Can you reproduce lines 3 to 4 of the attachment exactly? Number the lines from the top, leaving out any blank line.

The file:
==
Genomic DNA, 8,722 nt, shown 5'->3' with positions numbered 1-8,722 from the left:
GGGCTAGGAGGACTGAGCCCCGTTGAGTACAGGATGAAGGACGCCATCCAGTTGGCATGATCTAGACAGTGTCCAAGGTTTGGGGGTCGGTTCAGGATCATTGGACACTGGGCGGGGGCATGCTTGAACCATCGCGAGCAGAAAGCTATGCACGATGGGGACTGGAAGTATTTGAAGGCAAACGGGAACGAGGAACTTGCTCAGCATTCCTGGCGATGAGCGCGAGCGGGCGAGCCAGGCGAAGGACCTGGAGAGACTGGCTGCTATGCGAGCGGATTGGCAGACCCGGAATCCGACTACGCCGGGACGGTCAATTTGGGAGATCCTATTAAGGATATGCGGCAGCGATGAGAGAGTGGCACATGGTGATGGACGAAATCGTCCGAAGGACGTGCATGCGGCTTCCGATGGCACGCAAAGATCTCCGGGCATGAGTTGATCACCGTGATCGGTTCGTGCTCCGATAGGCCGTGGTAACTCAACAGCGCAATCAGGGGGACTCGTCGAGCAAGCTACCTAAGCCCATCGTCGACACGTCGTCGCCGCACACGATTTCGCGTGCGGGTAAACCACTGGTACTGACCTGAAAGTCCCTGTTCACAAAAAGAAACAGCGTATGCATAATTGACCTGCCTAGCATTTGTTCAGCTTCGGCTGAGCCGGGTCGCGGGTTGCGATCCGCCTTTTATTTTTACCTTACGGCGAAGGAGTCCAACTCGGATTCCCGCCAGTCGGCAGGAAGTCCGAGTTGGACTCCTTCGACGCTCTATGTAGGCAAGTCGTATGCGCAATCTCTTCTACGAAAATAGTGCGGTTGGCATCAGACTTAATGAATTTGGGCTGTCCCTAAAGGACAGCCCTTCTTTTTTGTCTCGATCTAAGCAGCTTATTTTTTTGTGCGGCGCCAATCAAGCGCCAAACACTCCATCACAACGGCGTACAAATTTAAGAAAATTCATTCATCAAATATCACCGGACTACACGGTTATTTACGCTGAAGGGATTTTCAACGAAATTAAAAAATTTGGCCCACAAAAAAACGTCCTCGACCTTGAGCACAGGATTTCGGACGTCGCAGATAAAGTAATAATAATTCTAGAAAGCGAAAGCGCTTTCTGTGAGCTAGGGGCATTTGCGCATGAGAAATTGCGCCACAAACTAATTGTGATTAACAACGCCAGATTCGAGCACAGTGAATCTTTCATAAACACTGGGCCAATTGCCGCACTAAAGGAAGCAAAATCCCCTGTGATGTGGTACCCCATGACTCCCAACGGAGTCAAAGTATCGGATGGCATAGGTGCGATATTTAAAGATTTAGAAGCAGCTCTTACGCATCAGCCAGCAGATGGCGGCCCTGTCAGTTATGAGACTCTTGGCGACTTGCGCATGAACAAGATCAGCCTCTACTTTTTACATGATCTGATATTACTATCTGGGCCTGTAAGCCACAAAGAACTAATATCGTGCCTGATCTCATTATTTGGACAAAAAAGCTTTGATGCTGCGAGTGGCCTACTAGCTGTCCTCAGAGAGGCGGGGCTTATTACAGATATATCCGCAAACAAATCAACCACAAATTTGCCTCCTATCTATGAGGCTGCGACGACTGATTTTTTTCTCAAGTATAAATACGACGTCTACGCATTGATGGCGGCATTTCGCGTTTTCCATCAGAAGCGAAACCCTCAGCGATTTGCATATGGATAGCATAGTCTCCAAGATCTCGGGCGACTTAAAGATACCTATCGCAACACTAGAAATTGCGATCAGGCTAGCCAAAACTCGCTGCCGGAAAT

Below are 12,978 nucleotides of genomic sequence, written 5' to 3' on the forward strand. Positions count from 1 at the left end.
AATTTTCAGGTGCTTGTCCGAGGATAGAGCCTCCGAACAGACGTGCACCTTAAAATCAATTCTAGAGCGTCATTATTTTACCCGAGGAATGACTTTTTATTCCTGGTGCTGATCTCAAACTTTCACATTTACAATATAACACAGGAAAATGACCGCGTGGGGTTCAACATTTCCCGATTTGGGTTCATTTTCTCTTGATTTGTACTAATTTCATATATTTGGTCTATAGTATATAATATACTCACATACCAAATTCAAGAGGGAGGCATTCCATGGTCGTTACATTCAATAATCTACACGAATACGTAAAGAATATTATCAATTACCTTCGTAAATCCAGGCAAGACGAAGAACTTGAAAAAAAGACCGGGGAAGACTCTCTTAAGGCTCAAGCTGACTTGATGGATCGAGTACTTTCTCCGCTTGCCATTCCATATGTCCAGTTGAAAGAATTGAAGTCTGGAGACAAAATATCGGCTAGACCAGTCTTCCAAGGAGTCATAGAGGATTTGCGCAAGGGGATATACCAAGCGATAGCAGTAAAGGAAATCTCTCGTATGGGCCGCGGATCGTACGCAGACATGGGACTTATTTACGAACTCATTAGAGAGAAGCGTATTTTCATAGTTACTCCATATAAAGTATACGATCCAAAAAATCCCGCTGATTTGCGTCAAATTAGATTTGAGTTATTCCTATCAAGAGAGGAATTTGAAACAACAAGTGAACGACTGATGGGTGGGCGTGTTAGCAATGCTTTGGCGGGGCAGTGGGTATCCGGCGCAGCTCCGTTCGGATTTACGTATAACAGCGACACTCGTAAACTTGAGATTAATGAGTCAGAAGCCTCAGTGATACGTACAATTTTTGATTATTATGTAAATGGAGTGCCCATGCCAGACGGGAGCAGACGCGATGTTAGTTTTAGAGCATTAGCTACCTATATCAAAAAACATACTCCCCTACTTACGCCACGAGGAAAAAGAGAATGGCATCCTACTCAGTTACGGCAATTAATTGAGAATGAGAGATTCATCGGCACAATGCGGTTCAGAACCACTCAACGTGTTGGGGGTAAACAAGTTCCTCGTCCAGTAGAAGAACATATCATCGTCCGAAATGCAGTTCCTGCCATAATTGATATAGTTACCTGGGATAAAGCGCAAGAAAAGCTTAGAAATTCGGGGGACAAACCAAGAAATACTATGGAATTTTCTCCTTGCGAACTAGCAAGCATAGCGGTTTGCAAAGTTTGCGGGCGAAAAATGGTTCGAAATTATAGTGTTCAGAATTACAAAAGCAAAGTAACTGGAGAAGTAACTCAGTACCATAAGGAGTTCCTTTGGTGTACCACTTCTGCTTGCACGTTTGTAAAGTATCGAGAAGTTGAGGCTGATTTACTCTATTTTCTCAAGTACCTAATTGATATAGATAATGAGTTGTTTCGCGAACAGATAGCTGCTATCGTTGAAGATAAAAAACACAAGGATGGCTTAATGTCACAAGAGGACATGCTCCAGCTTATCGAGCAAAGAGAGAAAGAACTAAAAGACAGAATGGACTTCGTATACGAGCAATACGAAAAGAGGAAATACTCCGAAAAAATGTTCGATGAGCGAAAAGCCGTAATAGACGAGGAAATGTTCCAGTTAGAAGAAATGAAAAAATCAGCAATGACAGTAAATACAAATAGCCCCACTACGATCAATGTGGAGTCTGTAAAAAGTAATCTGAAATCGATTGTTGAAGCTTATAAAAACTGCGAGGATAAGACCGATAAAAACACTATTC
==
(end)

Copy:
Below are 12,978 nucleotides of genomic sequence, written 5' to 3' on the forward strand. Positions count from 1 at the left end.
AATTTTCAGGTGCTTGTCCGAGGATAGAGCCTCCGAACAGACGTGCACCTTAAAATCAATTCTAGAGCGTCATTATTTTACCCGAGGAATGACTTTTTATTCCTGGTGCTGATCTCAAACTTTCACATTTACAATATAACACAGGAAAATGACCGCGTGGGGTTCAACATTTCCCGATTTGGGTTCATTTTCTCTTGATTTGTACTAATTTCATATATTTGGTCTATAGTATATAATATACTCACATACCAAATTCAAGAGGGAGGCATTCCATGGTCGTTACATTCAATAATCTACACGAATACGTAAAGAATATTATCAATTACCTTCGTAAATCCAGGCAAGACGAAGAACTTGAAAAAAAGACCGGGGAAGACTCTCTTAAGGCTCAAGCTGACTTGATGGATCGAGTACTTTCTCCGCTTGCCATTCCATATGTCCAGTTGAAAGAATTGAAGTCTGGAGACAAAATATCGGCTAGACCAGTCTTCCAAGGAGTCATAGAGGATTTGCGCAAGGGGATATACCAAGCGATAGCAGTAAAGGAAATCTCTCGTATGGGCCGCGGATCGTACGCAGACATGGGACTTATTTACGAACTCATTAGAGAGAAGCGTATTTTCATAGTTACTCCATATAAAGTATACGATCCAAAAAATCCCGCTGATTTGCGTCAAATTAGATTTGAGTTATTCCTATCAAGAGAGGAATTTGAAACAACAAGTGAACGACTGATGGGTGGGCGTGTTAGCAATGCTTTGGCGGGGCAGTGGGTATCCGGCGCAGCTCCGTTCGGATTTACGTATAACAGCGACACTCGTAAACTTGAGATTAATGAGTCAGAAGCCTCAGTGATACGTACAATTTTTGATTATTATGTAAATGGAGTGCCCATGCCAGACGGGAGCAGACGCGATGTTAGTTTTAGAGCATTAGCTACCTATATCAAAAAACATACTCCCCTACTTACGCCACGAGGAAAAAGAGAATGGCATCCTACTCAGTTACGGCAATTAATTGAGAATGAGAGATTCATCGGCACAATGCGGTTCAGAACCACTCAACGTGTTGGGGGTAAACAAGTTCCTCGTCCAGTAGAAGAACATATCATCGTCCGAAATGCAGTTCCTGCCATAATTGATATAGTTACCTGGGATAAAGCGCAAGAAAAGCTTAGAAATTCGGGGGACAAACCAAGAAATACTATGGAATTTTCTCCTTGCGAACTAGCAAGCATAGCGGTTTGCAAAGTTTGCGGGCGAAAAATGGTTCGAAATTATAGTGTTCAGAATTACAAAAGCAAAGTAACTGGAGAAGTAACTCAGTACCATAAGGAGTTCCTTTGGTGTACCACTTCTGCTTGCACGTTTGTAAAGTATCGAGAAGTTGAGGCTGATTTACTCTATTTTCTCAAGTACCTAATTGATATAGATAATGAGTTGTTTCGCGAACAGATAGCTGCTATCGTTGAAGATAAAAAACACAAGGATGGCTTAATGTCACAAGAGGACATGCTCCAGCTTATCGAGCAAAGAGAGAAAGAACTAAAAGACAGAATGGACTTCGTATACGAGCAATACGAAAAGAGGAAATACTCCGAAAAAATGTTCGATGAGCGAAAAGCCGTAATAGACGAGGAAATGTTCCAGTTAGAAGAAATGAAAAAATCAGCAATGACAGTAAATACAAATAGCCCCACTACGATCAATGTGGAGTCTGTAAAAAGTAATCTGAAATCGATTGTTGAAGCTTATAAAAACTGCGAGGATAAGACCGATAAAAACACTATTC